Daily Archives: January 8, 2023

Kirby likes to watch.

Best Q&A from today’s presser:

Q: What kind of challenges specifically does the 3-3 stack present?

“Coach Gillespie does a hell of a job. It amazes me the job he does consistently even from Tulsa, because, like I’ve talked about, we played Cincinnati a couple years ago, and Tulsa by far and away did the best job against Cincinnati. And we became enamored in that when he was doing it then. And it allows you to have more depth in your defense. It allows you, when you play spread teams, you have more speed on the field. There’s different layers to it, more layers to it. They do a tremendous job. Take all the scheme part out. It’s how you play and strike people. When you watch them strike blocks with hat in hands and the speed with which they play downhill and just strike people, it’s a beauty. It’s a thing of beauty to myself because I enjoy watching really good defense. And they play it. And it’s very unique. So when you go to prepare for it, it’s not as easy. It’s different. Now, you could make a case in their league, they may see some defenses like that, but I think the thing, everybody says, everybody plays that defense in their league. They’re not all the same. They’re not all the same. And when you play another team in another conference, you get to see their conference and see the defenses. And people would say, well, everybody runs that in that league. That’s not really true. And this is probably the most unique and, in my opinion, played the best of all those defenses in the conference.”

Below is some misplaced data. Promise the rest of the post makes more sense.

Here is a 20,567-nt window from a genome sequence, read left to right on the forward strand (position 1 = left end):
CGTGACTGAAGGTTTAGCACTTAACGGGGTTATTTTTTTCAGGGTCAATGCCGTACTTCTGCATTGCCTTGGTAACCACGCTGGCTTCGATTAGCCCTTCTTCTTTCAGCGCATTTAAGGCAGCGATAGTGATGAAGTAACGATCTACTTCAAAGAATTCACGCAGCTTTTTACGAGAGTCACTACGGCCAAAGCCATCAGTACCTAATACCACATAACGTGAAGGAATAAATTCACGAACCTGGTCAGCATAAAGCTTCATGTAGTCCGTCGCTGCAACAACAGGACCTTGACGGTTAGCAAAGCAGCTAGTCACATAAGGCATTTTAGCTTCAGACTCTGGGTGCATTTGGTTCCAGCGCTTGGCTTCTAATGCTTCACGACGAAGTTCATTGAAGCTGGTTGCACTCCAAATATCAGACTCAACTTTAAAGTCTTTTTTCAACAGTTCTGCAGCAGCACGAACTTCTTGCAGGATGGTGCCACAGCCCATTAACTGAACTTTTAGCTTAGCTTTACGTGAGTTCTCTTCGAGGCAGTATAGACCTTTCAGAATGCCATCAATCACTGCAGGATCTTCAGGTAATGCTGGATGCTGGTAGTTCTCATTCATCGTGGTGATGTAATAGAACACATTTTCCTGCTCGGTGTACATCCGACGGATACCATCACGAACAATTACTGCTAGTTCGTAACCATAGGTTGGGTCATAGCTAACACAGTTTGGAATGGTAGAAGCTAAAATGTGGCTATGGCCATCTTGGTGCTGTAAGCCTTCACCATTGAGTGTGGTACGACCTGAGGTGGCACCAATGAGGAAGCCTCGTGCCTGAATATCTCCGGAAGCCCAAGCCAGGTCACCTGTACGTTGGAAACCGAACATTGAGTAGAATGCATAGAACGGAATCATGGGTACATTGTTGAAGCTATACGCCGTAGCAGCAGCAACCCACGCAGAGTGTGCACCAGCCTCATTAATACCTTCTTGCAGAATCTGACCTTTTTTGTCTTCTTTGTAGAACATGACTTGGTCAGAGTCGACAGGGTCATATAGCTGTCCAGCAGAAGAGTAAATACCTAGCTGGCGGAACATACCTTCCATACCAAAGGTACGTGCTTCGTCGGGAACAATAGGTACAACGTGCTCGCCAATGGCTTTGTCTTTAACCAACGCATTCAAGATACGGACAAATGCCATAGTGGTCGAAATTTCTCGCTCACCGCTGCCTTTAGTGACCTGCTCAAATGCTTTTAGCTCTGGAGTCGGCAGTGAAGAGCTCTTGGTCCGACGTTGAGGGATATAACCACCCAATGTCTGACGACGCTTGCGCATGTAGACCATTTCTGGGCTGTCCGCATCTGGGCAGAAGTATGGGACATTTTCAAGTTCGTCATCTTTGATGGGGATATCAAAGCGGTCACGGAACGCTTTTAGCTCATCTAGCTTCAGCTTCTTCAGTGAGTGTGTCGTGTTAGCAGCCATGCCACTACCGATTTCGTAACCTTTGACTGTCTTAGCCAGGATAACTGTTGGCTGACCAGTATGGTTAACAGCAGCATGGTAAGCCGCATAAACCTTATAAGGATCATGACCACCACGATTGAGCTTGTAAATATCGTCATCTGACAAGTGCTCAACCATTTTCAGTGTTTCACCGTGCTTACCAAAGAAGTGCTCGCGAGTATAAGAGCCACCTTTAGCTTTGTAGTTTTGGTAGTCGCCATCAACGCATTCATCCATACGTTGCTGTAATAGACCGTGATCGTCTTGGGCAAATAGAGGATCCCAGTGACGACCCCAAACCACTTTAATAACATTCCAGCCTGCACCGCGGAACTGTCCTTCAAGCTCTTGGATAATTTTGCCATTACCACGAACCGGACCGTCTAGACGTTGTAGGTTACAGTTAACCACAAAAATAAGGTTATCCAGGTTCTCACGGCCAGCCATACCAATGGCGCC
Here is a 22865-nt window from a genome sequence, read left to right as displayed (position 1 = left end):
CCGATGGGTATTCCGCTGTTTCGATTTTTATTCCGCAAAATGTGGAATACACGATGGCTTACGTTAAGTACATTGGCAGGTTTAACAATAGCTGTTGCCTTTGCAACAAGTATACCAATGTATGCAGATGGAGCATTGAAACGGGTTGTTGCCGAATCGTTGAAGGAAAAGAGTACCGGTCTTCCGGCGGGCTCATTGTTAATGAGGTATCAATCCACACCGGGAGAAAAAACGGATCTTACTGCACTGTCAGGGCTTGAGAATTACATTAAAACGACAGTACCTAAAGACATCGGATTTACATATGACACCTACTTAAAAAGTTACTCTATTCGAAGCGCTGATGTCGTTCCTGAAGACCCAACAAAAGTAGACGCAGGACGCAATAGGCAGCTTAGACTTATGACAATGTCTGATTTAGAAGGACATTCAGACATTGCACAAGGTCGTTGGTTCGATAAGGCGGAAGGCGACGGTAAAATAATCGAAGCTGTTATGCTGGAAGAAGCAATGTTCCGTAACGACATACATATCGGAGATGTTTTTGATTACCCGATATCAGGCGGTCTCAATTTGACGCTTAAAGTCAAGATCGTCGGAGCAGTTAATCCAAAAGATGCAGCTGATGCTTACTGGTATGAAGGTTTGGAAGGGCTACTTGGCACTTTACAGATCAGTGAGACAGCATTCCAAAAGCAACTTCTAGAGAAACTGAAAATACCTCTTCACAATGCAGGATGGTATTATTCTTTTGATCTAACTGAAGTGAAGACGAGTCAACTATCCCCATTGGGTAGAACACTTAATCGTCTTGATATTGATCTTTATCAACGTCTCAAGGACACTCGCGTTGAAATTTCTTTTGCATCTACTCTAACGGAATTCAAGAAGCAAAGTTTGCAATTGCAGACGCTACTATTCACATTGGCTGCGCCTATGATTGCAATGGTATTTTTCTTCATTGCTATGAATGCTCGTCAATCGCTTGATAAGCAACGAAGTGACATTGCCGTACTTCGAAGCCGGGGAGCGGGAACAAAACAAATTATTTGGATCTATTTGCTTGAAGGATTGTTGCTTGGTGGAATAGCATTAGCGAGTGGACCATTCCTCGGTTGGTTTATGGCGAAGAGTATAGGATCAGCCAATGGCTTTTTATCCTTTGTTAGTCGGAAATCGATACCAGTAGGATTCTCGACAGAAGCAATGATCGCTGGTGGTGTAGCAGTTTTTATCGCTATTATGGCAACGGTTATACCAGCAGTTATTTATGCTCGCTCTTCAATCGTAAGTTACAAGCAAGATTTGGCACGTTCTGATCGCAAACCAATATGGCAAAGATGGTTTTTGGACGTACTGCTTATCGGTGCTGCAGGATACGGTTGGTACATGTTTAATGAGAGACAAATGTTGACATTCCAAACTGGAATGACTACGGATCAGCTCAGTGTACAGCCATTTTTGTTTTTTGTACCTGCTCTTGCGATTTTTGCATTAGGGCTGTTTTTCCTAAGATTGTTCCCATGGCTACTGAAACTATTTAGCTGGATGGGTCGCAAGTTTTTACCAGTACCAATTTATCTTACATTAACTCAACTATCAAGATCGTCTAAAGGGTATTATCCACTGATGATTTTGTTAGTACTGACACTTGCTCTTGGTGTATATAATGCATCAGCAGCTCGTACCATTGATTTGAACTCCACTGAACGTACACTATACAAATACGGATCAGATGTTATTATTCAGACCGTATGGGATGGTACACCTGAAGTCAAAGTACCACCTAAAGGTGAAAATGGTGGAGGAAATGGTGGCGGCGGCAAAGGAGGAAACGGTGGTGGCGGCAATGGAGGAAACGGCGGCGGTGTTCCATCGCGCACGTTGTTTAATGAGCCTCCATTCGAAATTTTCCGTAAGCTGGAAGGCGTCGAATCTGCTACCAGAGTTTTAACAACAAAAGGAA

Why do I have the feeling he had three different concepts in his head on how to attack TCU’s defense before they were even a CFP finalist?



Filed under Georgia Football, Strategery And Mechanics

The intangible nobody’s talking about.

Okay, so we’ve heard about chips.  Seth Emerson ($$) sets up a couple of intangibles for the championship game with his “Georgia’s experience vs. TCU’s house money” piece.  There’s certainly some validity to all those, but there’s one I think is more impactful than any of those, and I haven’t really seen or heard much about it.

It’s the coaching value of TCU’s upset of Michigan.